Say Nothing: A True Story of Murder and Memory in Northern Ireland

Say Nothing: A True Story of Murder and Memory in Northern Ireland

Title:Say Nothing: A True Story of Murder and Memory in Northern Ireland
Edition Language:English
ISBN:9780385521314
Format Type:Hardcover
Number of Pages:441 pages

From award-winning New Yorker staff writer Patrick Radden Keefe, a stunning, intricate narrative about a notorious killing in Northern Ireland and its devastating repercussions

In December 1972, Jean McConville, a thirty-eight-year-old mother of ten, was dragged from her Belfast home by masked intruders, her children clinging to her legs. They never saw her again. Her abduction was one of the most notorious episodes of the vicious conflict known as The Troubles. Everyone in the neighborhood knew the I.R.A. was responsible. But in a climate of fear and paranoia, no one would speak of it. In 2003, five years after an accord brought an uneasy peace to Northern Ireland, a set of human bones was discovered on a beach. McConville's children knew it was their mother when they were told a blue safety pin was attached to the dress--with so many kids, she had always kept it handy for diapers or ripped clothes.

Patrick Radden Keefe's mesmerizing book on the bitter conflict in Northern Ireland and its aftermath uses the McConville case as a starting point for the tale of a society wracked by a violent guerrilla war, a war whose consequences have never been reckoned with. The brutal violence seared not only people like the McConville children, but also I.R.A. members embittered by a peace that fell far short of the goal of a united Ireland, and left them wondering whether the killings they committed were not justified acts of war, but simple murders. From radical and impetuous I.R.A. terrorists such as Dolours Price, who, when she was barely out of her teens, was already planting bombs in London and targeting informers for execution; to the ferocious I.R.A. mastermind known as The Dark; to the spy games and dirty schemes of the British Army; to Gerry Adams, who negotiated the peace but betrayed his hardcore comrades by denying his I.R.A. past, Say Nothing conjures a world of passion, betrayal, vengeance, and anguish.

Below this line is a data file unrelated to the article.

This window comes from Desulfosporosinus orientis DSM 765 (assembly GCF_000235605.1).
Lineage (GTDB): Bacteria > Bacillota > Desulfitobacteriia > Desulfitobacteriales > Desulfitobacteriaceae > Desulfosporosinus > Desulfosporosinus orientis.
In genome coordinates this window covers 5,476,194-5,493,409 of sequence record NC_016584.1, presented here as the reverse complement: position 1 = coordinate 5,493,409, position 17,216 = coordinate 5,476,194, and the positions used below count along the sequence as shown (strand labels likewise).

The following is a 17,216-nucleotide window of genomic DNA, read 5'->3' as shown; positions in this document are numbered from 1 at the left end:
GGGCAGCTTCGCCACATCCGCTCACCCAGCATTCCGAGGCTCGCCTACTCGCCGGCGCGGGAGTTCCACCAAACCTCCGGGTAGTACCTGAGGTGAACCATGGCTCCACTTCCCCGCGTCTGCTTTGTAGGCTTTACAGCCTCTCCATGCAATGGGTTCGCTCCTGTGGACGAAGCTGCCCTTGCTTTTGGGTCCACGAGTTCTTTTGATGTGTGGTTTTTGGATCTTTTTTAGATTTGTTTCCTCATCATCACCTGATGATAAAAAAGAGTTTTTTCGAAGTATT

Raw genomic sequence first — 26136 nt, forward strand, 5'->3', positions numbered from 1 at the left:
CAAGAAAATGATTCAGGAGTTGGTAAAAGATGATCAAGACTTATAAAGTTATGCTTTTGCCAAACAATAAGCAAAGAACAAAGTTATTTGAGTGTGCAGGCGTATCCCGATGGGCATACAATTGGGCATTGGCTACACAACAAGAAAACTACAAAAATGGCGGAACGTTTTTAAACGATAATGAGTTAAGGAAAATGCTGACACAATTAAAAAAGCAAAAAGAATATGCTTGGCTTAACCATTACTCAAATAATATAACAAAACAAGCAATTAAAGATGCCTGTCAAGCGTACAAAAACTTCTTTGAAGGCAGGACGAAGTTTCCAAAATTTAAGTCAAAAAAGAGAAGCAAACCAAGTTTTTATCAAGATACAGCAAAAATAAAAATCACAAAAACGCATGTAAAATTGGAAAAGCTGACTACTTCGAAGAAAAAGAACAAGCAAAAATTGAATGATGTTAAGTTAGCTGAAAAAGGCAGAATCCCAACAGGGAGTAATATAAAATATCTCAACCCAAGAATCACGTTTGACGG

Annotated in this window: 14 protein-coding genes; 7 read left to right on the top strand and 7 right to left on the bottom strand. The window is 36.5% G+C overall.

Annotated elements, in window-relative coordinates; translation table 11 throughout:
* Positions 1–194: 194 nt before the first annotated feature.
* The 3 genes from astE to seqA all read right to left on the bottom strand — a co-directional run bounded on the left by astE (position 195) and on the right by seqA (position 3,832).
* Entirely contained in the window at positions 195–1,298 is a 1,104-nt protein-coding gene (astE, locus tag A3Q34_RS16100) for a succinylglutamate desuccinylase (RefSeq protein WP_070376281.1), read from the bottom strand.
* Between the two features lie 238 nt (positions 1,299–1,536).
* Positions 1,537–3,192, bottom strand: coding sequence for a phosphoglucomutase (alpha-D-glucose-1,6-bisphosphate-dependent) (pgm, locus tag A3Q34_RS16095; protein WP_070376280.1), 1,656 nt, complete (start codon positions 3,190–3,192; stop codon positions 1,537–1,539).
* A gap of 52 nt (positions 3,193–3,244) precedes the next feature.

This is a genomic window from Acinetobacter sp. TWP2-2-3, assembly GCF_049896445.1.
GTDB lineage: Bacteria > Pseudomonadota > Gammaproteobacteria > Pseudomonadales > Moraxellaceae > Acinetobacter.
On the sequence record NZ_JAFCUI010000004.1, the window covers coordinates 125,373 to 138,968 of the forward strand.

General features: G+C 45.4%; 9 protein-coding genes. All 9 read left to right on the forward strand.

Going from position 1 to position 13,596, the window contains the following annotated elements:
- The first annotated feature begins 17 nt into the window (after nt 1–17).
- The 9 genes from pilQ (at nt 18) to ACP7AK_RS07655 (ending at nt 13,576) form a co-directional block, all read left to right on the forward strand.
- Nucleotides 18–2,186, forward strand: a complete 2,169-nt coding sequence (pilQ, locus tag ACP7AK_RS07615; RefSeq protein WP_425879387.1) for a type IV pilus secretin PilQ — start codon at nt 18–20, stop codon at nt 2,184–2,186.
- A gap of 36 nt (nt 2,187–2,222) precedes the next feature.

Say Nothing: A True Story of Murder and Memory in Northern Ireland Reviews

  • William2

    Harrowing. I’ve always wanted a book that could describe simply and clearly what happened in Ireland during The Troubles. Not being Irish, I’ve too often felt the pall of incomprehensibility daunt...

  • Dita

    Breathtakingly haunting and good.Patrick Radden Keefe tells the story of the conflict in Northern Ireland between the Irish nationalists, the Catholics, and the unionists, the Protestants, in a time d...

  • Rachel

    I wish it weren't only February because the statement 'this is the best book I've read all year' does not carry very much weight when we still have 10 months to go. But, nonetheless, this is my reigni...

  • megs_bookrack

    Very impressive, Radden Keefe. Very impressive indeed.Say Nothing: A True Story of Murder and Memory in Northern Ireland is an intricate and moving piece of narrative nonfiction concerning The Trouble...

  • Matt

    “[A] pair of dispassionate [IRA] gunmen were sent from Belfast. Before the killing, they summoned a priest. This was not unusual: there were certain priests in that era who grew accustomed to the la...

  • Erin

    Everything you have heard or read about this book is true. Say Nothing is THE nonfiction book of 2019. My review specifically will focus on my experience with the Audiobook. In Belfast, history is...

  • Matt

    After reading a history-rich fictional pentalogy about the Irish struggles, I could not help but turn to Patrick Radden Keefe’s book. Keefe takes the reader into the heart of the Anglo-Irish conflic...

  • Valerity (Val)

    I’ve always been under-informed about the situation in Ireland and reading Say Nothing was a great way to cure that problem. It gives great history on the long-standing feud between the Protestants ...

  • Cody

    "Must it be the case that who one perceives a tragedy will forever depend on where one sits? The anthropologist Claude Levi-Strauss once observed that, 'for a majority of the human species, and for te...

  • Esil

    It took me a long time to get through this audiobook, but it was definitely worth it. I grew up in Canada hearing about the “troubles” in Northern Ireland, but I only had the vaguest idea of Irish...